Autonomy is the other essential ingredient for preserving passion. It is a concept that is less commonly defined than attachment. Earlier in our discussion, we said autonomy involves the three operations of hedonic expression, confronting broken agreements, and confronting boundary intrusions. However, we’ll also give it a more general definition so that it can be a handy construct in your relationship work. First, let’s dispel a common but potentially misleading definition of autonomy. It’s not proving to yourself that you can’t be controlled by your partner. People who seek to prove their autonomy are operating at an adolescent level and may in fact wind up negatively enmeshing with their partner. When we say a person is enmeshed, we mean that he’s overly focused on his partner’s desires and emotions. So if Peter focuses on proving that he’s not ruled by Jane’s insistence that he shouldn’t meet his friends at the pub, he would still be controlled by her opinion, but in the opposite direction. If Peter were to defocus off of Jane’s mind and instead let his actions be guided by a matrix of considerations, including self-maintenance, his partner’s needs, prior commitments, and other ethical considerations, then his decision making would be truly autonomous. So our operational definition of autonomy is this: we are autonomous when we are motivated by our own self-generated frame of meaning. By “self-generated” I’m referring to positive desires, values, and principles that we’ve chosen for our own. When we’re solely motivated to satisfy the expectations we think are held in other people’s minds and we don’t consider our own perspective, autonomy is lost. So, in essence, autonomy is really something that is determined by what happens inside us. It can’t be determined by merely looking at our external behavior. It’s the emotional stability that we generate within ourselves based on what we love and find valuable in our lives.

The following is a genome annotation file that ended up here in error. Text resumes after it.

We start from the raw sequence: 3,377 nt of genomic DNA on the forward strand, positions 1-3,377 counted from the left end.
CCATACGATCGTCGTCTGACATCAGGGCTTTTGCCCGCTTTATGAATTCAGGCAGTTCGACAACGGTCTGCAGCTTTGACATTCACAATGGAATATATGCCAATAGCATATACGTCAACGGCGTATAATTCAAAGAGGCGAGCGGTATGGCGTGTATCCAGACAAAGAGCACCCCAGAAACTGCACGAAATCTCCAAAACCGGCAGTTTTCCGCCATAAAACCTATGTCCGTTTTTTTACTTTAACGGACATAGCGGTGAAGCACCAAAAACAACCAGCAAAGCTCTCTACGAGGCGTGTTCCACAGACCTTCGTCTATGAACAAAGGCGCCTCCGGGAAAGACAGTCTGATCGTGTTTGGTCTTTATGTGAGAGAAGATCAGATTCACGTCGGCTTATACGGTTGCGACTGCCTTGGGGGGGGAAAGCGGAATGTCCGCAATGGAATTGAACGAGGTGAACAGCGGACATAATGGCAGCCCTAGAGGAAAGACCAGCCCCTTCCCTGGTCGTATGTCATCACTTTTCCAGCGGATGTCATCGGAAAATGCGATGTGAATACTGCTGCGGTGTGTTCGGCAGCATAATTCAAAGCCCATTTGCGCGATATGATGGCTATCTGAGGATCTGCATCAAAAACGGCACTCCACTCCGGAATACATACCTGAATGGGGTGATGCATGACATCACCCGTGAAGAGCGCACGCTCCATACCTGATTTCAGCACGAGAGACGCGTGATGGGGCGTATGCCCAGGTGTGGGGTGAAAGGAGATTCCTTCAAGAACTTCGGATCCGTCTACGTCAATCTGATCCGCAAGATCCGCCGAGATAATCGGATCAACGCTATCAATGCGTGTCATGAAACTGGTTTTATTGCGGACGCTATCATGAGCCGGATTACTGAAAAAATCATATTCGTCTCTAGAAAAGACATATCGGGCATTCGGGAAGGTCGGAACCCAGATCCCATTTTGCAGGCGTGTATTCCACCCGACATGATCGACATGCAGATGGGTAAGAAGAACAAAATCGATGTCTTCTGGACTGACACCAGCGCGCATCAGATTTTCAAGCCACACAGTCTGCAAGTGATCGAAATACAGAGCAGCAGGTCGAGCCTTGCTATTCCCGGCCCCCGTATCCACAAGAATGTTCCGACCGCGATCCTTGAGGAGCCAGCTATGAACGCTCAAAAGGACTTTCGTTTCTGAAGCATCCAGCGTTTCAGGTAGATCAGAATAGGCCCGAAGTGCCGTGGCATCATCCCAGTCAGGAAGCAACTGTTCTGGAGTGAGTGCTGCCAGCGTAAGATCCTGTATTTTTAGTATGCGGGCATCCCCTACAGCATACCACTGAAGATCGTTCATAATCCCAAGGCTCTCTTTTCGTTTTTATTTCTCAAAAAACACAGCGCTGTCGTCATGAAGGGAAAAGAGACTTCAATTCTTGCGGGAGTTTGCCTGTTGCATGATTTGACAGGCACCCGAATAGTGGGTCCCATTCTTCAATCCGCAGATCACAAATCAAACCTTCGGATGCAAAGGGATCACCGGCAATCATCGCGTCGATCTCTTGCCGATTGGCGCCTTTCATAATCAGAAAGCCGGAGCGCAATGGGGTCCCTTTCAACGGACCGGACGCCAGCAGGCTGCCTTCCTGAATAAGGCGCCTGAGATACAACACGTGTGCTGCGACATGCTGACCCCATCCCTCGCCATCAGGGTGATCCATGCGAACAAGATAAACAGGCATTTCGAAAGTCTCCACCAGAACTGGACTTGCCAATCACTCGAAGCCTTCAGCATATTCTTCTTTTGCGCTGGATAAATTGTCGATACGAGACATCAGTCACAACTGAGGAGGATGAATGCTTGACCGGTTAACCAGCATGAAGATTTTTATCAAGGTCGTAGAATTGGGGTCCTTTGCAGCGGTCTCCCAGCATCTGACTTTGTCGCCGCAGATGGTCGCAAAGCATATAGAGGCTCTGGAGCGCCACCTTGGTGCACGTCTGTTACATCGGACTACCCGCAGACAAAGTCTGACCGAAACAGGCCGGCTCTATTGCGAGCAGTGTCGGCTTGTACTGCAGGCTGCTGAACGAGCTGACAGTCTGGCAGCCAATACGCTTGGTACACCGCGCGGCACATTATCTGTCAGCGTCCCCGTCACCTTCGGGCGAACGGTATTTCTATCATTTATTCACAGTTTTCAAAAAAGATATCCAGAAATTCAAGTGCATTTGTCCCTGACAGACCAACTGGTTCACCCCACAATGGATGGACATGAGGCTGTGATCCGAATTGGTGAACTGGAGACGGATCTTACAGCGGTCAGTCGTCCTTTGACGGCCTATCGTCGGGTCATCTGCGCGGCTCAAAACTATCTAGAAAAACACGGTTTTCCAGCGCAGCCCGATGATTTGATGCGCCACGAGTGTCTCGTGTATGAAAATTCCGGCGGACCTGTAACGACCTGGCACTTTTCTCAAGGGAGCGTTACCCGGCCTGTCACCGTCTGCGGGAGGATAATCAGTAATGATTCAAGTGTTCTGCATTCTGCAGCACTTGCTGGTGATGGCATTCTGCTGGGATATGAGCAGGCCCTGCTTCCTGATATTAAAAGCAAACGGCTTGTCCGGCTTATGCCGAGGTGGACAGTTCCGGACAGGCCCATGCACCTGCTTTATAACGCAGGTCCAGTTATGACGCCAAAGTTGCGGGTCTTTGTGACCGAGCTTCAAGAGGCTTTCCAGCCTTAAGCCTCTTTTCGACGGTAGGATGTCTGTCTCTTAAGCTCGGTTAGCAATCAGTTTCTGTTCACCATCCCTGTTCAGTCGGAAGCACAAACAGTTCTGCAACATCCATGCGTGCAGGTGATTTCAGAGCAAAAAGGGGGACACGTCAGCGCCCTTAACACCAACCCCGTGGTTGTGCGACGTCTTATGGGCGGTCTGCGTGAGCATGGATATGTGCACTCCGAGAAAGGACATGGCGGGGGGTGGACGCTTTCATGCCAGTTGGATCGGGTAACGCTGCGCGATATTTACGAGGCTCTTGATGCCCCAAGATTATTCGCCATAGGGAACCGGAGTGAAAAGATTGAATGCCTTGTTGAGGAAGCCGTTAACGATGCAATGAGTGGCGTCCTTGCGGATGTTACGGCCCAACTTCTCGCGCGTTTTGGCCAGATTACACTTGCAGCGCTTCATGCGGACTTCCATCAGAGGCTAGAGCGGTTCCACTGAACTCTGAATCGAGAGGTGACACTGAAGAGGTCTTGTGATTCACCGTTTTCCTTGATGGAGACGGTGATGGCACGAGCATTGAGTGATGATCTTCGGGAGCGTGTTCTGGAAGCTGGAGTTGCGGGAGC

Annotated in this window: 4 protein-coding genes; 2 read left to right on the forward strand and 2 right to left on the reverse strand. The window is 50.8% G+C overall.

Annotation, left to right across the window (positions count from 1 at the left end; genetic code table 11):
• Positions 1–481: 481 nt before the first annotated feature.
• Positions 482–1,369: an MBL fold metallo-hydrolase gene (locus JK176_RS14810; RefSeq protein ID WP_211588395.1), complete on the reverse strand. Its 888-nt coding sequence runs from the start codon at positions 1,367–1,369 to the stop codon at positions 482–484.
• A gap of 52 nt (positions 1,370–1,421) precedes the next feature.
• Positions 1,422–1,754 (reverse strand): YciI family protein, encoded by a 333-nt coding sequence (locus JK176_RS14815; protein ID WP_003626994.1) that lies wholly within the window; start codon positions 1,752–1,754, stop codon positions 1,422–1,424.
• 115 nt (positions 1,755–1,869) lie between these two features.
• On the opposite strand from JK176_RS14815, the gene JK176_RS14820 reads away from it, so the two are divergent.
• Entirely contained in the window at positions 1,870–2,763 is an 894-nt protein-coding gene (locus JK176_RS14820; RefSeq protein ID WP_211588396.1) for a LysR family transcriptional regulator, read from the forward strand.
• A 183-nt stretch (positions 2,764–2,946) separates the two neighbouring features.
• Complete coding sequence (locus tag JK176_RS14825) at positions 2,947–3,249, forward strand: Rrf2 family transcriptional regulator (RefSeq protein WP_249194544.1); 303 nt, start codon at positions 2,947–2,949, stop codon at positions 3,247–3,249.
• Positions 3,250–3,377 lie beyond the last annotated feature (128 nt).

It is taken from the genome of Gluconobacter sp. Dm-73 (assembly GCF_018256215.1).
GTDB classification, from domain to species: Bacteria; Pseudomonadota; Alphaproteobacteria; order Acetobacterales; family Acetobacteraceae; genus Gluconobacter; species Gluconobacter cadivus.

When we talk about the balance between autonomy and attachment, we’re really talking about how we flow back and forth between these two states. It’s not a static proposition of merely dividing the distance between the two. At one time we allow ourselves to be nurtured and to enjoy feeling important in the other person’s mind as we perceive it. We like the feeling we get of being important to our partner and, in that sense, we’re momentarily like a baby being cradled in the mesh of our partner’s frame of meaning. But if we stay there permanently, something damaging begins to happen. If all we do is allow ourselves to be loved, we’ll eventually lose a sense of who we are independent of our partner… and that’s going to start to feel very painful. So, maintaining balance means that we sometimes push off of our partner’s mind, hang onto our own frame of meaning, and make choices for ourselves. For example, suppose tonight our partner wants to eat Italian but we want our turn and instead press for Thai. They want to take a vacation at the shore, but we may press our point that we’ve conceded to go to the shore for the past two summers. We now want our turn in the mountains. These are the risks that we take in stating our preference. They’re vitally important to maintaining the balance between feelings connected to our partner versus feeling connected to our self. And that’s the balancing we really need to do. Connection to other versus connection to self is primarily a question about whom we are attaching to in the moment.